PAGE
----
The band’s two front men, singer and guitarist James Bagshaw, and bassist Tom Walmsley, originally started out as rivals in their local town of Kettering (an hour from London), but in a twist of fate ended up on the same team. Together they’ve slowly but surely built a dedicated worldwide fan base, a feat that’s especially remarkable at a time when guitar music is probably at one of its lowest ever points of popularity.
The band are bored by the 70s nostalgia tag and references to T.Rex, The Byrds or The Beatles, in all honesty Temples have parlayed a more modern psychedelic revision into their sound, taking footnotes from contemporary peers like MGMT, Foxygen, Toy and Tame Impala. Now on the cusp of the notoriously tricky second album complex, vocalist James Bagshaw sips a coffee while on the line from Portland Oregon, and gives us a glimpse into the future of Temples.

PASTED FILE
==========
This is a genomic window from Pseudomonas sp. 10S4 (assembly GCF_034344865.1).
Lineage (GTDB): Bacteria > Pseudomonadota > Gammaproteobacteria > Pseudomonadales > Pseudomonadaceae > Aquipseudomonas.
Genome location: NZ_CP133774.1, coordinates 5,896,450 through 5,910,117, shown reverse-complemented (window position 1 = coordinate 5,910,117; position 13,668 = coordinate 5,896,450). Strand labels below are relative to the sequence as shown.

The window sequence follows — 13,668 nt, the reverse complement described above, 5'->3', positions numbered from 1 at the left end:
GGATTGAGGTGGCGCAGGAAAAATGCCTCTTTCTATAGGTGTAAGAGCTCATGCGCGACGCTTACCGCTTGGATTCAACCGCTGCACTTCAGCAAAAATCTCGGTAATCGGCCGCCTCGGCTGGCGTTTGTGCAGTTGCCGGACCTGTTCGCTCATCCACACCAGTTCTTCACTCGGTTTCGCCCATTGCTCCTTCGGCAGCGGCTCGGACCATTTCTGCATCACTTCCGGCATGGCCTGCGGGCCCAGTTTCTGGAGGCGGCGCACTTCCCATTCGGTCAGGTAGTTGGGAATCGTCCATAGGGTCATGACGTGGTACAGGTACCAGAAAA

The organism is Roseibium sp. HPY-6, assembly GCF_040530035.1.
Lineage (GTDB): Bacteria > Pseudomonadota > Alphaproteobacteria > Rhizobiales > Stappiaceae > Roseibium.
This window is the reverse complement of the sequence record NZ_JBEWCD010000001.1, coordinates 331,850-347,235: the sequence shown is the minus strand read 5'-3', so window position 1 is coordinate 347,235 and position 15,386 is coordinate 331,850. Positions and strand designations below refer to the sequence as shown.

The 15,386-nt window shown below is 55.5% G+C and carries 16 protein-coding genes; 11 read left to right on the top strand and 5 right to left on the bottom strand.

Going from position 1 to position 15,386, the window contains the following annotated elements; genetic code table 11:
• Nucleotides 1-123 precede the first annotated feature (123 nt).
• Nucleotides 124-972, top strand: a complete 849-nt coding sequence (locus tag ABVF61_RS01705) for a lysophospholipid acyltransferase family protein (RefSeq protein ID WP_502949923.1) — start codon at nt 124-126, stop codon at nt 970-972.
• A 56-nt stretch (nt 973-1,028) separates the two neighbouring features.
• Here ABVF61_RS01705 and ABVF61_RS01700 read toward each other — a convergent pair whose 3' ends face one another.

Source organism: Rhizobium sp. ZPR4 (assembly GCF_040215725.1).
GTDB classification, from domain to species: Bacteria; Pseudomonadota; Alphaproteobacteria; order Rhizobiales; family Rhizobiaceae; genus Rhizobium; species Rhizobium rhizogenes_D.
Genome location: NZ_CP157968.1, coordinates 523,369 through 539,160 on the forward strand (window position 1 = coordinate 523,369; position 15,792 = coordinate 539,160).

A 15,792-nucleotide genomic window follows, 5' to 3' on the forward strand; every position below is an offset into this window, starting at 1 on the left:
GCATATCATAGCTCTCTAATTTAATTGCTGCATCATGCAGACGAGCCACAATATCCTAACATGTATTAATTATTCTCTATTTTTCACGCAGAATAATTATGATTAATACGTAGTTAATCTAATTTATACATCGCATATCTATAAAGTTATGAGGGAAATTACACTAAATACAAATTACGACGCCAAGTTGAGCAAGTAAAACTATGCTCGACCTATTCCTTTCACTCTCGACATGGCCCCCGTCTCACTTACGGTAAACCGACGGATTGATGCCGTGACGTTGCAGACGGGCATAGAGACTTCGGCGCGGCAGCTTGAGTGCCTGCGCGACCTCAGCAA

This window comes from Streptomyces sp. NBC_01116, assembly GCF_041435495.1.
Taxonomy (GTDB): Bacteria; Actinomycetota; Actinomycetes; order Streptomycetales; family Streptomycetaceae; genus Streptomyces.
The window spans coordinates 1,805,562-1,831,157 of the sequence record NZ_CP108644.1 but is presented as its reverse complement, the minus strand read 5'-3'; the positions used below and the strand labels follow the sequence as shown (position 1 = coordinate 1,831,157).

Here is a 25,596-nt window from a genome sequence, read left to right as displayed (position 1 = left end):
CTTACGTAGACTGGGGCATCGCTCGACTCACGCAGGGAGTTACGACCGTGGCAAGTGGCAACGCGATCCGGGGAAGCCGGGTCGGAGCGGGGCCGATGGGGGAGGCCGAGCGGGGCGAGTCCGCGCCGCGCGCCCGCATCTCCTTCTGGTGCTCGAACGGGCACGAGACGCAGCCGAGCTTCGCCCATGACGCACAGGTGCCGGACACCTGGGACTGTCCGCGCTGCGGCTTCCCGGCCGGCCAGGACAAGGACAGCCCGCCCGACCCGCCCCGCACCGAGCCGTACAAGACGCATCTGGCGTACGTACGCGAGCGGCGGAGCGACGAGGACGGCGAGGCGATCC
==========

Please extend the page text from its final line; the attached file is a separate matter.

From Left to right [Adam Smith, James Bagshaw, Sam Toms, Thomas Warmsley]
You usually sound quite shy in interviews but you seem very different and confident today.
I’m not confident. It’s probably just because I’ve got a coffee. I’m confident with what we do musically. There are times where you’re insecure about your music to a degree, but not because of other people, only your own goals. As performers we’re definitely more confident because we’ve gotten used to it, just from being thrown in at the deep end.
Personally I’m still very insecure, but maybe I’ve gotten used to doing interviews. I’m not afraid to say what I think anymore. Now if you ask me what I think about something I’ll be honest about it. Before I probably slightly watered down what I thought because I didn’t want to create any animosity between anybody, whether it’s bands, or people, or the music scene.